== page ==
Study: Premium growth slowed after ObamaCare

Health insurance premiums experienced slower growth in most states following the passage of the healthcare law, though incomes still failed to keep pace across the country, according to a new study.

Researchers with the Commonwealth Fund found good news for ObamaCare when looking at premium trends on the employer-based insurance market.


In 31 states and the District of Columbia, people who obtain medical coverage through their employer saw premiums and deductibles grow more slowly between 2010 and 2013 than in the past.

At the same time, total premium costs rose faster than median household incomes, and out-of-pocket healthcare insurance costs rose across the board as companies shifted expenses to workers.

"Although the rate of increase has slowed in most states since 2010, the combination of higher premium shares and higher deductibles contribute to widespread public concerns about rising healthcare costs," the study stated.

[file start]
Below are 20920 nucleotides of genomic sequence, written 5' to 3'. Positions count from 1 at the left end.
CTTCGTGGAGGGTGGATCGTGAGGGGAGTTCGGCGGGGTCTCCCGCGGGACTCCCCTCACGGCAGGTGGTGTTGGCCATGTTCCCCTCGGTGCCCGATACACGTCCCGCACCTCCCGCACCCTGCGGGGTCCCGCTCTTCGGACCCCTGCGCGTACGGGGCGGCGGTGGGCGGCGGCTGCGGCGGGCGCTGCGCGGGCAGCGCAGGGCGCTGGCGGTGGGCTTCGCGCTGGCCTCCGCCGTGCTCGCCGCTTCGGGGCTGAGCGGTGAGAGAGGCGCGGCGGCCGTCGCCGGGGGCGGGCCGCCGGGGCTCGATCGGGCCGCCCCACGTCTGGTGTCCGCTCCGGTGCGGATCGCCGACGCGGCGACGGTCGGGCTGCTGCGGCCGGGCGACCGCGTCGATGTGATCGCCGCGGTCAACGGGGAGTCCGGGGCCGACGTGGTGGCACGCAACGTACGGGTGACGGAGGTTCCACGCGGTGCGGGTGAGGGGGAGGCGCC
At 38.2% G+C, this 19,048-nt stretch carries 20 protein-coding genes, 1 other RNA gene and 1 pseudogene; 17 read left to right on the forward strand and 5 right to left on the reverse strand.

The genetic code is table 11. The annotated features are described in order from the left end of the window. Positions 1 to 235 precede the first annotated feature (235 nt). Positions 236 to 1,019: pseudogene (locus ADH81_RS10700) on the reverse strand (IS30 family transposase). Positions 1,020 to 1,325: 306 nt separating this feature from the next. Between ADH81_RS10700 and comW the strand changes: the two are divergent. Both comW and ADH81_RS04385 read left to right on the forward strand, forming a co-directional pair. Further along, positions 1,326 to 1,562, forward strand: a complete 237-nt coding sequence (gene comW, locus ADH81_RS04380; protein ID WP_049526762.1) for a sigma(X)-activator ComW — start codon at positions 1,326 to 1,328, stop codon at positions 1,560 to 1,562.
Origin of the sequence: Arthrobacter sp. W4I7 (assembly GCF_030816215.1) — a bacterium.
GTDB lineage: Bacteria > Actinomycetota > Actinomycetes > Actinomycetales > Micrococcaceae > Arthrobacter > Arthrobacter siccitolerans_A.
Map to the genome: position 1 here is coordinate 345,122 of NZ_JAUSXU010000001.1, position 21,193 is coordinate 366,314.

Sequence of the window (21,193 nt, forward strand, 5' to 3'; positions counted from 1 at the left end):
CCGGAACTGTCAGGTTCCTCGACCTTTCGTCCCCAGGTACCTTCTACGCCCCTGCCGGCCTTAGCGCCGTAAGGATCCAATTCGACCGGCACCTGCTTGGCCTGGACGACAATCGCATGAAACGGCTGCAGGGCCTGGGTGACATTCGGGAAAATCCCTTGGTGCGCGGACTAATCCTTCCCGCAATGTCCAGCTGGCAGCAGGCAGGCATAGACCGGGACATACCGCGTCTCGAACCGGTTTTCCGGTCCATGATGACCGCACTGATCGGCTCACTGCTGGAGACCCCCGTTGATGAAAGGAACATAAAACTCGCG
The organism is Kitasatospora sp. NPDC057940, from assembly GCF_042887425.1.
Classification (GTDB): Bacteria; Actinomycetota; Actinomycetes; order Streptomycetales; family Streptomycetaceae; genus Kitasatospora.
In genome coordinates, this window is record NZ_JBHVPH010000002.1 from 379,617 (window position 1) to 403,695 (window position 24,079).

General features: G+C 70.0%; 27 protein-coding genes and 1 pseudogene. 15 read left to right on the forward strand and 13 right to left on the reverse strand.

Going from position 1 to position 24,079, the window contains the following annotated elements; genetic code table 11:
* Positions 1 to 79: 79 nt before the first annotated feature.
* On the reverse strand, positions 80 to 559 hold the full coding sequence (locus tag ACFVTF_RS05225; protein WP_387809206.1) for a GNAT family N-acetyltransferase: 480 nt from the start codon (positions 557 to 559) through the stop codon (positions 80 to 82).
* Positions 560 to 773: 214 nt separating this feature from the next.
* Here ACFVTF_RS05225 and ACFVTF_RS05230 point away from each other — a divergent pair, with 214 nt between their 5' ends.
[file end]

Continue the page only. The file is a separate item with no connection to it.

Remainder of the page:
"For many workers and their families, the slowdown has not made a difference in their wallets. Indeed for many people with employer health benefits, out-of-pocket cost burdens are consuming a greater share of income."

Effects of these shifts are being felt differently in different states.

Premium growth remained high at 6 percent or greater in Alaska, Colorado, Indiana, Maryland, New Hampshire, New Jersey, Ohio, South Dakota, West Virginia and Wyoming between 2010 and 2013, according to the study.

Perhaps even more damaging, premiums represented 25 percent or more of household income in Alaska, Arkansas, Kentucky, Nevada, New Mexico, Texas and West Virginia.

"Cost pressures are particularly acute in the southern United States where median incomes fall well below the national average in most states," the study found. "In 12 Southern states, average total premiums equaled 22 percent or more of median incomes."

States with more positive results included Louisiana, where premium growth fell from 7 percent between 2003 and 2010 to almost zero between 2010 and 2013.

Eleven other states and the District of Columbia saw premium growth decline by at least 3 percent, the study stated.